Mark Jacobsen’s lawsuit against scientists and PNAS who published a rebuttal of his paper definitely meets the requirement of damage to his reputation, but it isn’t libel if the statements are correct or at least justified by evidence and arguments.
It seems that the following reasoning should apply to these lawsuits:
- assess whether there was any reputational or financial damage incurred by the litigant
- assess whether the statement in question is well argued and/or ‘true’
- assess whether the defendant in the litigation has sufficient reputation or standing to influence public opinion on the topic of the litigation.
The instinct of the defendants in these cases has been to address #2. It is arguably more important and effective defense to address #1 and #3.
Mann’s AAAS Award
It is becoming very hard for Mann to claim damages from such ‘insults’ and alleged libel, given the awards, big lecture fees and book fees.
The latest award bestowed upon Mann: the AAAS has decided in 2018 to give him its prestigious award for Public Engagement with Science. Excerpts:
In the past year, Mann has had 500 media interviews and appearances and directly reached public audiences via social media. His op-eds and commentaries have been published in dozens of outlets, including The Washington Post, The Guardian, Le Monde, CNN and The New York Times. He has also advised actor Leonardo DiCaprio, who spoke about climate change during a 2014 speech delivered to the United Nations.
In 2017, Mann was recognized with the Schneider Award from ClimateOne and the National Association of Geoscience Teachers’ James H. Shea Award. He was also inducted into the Green Industry Hall of Fame. He was elected a AAAS fellow in 2015.
Roger Pielke Jr is not pleased — AAAS Sends a Message. Excerpts:
I find this remarkable. Who is Dr. Mann?
- He Tweets all day about Donald Trump, typically calling him names and mocking him. Mann writes dozens and dozens of Tweets about Trump every day.
- He has suggested, on more than one occasion, that the death penalty is appropriate for a Republican member of Congress.
- He has worked hard to have people he disagrees with fired from their jobs and suffer career repercussions, including by directly contacting employers and leading public campaigns. He has had some success.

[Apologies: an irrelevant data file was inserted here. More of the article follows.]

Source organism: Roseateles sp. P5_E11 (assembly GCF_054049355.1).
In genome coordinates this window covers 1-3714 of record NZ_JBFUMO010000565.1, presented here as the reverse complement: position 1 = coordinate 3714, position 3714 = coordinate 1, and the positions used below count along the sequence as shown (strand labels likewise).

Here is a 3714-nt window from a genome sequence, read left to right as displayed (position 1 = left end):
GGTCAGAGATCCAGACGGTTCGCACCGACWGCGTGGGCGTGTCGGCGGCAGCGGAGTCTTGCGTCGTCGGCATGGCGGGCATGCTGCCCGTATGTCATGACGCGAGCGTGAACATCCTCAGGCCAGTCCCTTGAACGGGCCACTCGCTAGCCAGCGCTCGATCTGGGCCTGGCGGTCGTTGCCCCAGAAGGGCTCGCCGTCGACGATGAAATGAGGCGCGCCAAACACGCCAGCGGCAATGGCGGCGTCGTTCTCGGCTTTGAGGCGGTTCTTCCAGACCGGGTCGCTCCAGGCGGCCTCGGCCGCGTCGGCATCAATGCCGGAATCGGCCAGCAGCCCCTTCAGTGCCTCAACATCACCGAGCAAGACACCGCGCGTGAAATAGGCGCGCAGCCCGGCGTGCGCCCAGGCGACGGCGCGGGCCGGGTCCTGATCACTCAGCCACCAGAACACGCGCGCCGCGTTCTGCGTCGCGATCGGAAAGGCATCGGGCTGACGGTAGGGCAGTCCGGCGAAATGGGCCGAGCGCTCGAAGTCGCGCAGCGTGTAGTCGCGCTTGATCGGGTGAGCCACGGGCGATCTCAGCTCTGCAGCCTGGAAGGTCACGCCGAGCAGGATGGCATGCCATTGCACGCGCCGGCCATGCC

- He has sued people he disagrees with, including a journalist and a fellow academic. His lawsuits have been criticized by leading newspapers, including the Washington Post: “Mann essentially claims that he can silence critics because he is ‘right’ … [his lawsuit will] chill the expression of opinion on a wide range of important scientific and public policy issues.”
- He routinely excoriates individuals for being members of the Republican party and has expressed a desire for Congress to consist only of Democrats. He helps to run a Political Action Committee that has targeted several Republicans in Congress.
- He routinely engages in name-calling, outright misrepresentation of others’ views and leads social media bullying against fellow academics.
Mann is fully entitled to his views and the use of whatever techniques he thinks appropriate to advance his extreme politics. He is certainly not alone in playing political hardball in 2018.
My issue here is not with Mann. It is with the decision by AAAS to single out Mann as someone who embodies our highest values of the scientific community: a role model to emulate who engages in behaviors to celebrate.
With this award, what message is AAAS sending to the scientific community and to the public?
The AAAS is telling us that engaging in hyper-partisan, gutter politics, targeted against Republicans and colleagues you disagree with, using unethical tactics, will be rewarded by leaders in the scientific community.
AAAS could work to help to defuse the pathological politicization of science. Instead, it has thrown some gasoline on the fire.
What to say about this, other than the climate science world is upside down? On one level, all this is highly amusing. On another level, I absolutely despair for the integrity of academic climate science.
Right now, I am feeling very well to be outside of academia and academic culture where all this would actually ‘matter.’ Instead, I’m busy working with companies and organizations to help them address their actual risks from weather and climate variations.